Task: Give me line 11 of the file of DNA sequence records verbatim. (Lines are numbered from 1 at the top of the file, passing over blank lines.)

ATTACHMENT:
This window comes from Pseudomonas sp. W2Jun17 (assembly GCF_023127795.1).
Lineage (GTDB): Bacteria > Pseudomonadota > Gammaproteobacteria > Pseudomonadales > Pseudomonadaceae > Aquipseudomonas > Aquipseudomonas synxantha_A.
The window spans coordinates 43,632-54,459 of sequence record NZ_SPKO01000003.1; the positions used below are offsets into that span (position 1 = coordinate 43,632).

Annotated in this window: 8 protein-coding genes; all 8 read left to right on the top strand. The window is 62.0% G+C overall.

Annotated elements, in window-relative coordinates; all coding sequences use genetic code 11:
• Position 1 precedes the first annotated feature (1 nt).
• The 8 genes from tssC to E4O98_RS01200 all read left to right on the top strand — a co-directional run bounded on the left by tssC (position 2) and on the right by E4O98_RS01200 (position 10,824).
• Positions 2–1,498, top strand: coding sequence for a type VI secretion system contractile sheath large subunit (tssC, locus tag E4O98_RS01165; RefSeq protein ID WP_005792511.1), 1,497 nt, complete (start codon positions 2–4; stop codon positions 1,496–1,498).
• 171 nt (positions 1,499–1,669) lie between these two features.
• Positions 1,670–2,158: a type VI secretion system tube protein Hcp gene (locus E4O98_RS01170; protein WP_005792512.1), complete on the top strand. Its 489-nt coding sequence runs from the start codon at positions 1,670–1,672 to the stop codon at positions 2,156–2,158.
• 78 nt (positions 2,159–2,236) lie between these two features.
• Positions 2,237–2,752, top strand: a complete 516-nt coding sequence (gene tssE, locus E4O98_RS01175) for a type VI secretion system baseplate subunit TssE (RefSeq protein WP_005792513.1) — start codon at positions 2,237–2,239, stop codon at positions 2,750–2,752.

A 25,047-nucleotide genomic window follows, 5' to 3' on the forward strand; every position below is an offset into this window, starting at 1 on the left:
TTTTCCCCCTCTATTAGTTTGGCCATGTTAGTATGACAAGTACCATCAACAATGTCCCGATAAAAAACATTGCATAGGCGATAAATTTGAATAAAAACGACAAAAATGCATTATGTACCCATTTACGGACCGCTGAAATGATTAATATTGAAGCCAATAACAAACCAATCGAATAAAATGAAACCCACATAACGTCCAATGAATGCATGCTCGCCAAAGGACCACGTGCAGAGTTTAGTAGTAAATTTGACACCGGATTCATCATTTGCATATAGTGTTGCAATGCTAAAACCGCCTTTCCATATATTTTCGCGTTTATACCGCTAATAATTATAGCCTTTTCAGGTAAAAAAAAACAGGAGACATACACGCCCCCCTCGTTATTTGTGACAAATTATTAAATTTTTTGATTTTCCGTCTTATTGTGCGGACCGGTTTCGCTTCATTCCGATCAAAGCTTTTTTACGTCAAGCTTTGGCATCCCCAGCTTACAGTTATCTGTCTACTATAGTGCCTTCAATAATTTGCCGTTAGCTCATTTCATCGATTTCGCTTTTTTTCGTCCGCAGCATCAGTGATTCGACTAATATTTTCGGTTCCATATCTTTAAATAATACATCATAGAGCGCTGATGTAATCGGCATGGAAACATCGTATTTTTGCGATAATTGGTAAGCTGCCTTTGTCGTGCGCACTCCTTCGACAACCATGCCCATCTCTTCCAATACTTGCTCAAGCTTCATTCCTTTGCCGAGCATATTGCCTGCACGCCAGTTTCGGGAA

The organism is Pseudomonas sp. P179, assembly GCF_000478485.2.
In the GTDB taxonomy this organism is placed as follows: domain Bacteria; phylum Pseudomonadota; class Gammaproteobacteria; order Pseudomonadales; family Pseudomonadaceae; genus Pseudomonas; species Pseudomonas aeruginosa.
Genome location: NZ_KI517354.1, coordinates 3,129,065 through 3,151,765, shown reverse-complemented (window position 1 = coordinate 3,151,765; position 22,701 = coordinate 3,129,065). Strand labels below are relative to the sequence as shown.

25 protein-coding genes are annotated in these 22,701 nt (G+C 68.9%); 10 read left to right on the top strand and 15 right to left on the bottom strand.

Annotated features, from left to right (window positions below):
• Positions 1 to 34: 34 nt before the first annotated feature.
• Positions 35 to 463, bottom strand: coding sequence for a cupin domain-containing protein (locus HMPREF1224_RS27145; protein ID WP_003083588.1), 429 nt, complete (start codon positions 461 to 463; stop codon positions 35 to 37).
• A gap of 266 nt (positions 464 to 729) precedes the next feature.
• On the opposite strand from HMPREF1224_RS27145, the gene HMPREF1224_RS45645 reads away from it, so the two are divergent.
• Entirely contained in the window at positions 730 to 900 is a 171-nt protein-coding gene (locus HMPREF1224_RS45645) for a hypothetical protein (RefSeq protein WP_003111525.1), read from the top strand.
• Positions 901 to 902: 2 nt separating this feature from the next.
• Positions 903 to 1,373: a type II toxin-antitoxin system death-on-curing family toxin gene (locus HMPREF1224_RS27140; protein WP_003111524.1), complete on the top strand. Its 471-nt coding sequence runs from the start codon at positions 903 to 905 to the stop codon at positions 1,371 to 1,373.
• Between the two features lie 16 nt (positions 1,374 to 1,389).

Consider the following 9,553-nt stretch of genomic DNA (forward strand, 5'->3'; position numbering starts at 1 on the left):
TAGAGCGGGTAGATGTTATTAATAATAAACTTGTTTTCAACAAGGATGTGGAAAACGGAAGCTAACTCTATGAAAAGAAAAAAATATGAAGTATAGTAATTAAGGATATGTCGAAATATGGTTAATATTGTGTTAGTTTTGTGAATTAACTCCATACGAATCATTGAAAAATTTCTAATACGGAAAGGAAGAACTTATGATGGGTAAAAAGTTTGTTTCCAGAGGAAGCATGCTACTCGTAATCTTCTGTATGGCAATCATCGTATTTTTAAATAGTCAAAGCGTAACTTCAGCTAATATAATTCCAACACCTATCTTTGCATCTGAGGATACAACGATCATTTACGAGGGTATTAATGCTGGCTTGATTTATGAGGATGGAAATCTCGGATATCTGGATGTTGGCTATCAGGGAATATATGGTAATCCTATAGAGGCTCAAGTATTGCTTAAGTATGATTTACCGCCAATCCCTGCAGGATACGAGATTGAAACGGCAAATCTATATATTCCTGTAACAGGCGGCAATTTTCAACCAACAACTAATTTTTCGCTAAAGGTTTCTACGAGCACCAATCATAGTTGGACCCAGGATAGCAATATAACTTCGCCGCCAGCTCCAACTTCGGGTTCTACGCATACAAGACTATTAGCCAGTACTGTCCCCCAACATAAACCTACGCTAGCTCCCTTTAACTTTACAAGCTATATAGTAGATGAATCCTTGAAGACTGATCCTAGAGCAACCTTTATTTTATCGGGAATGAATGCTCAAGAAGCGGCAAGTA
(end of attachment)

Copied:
• 78 nt (positions 2,159–2,236) lie between these two features.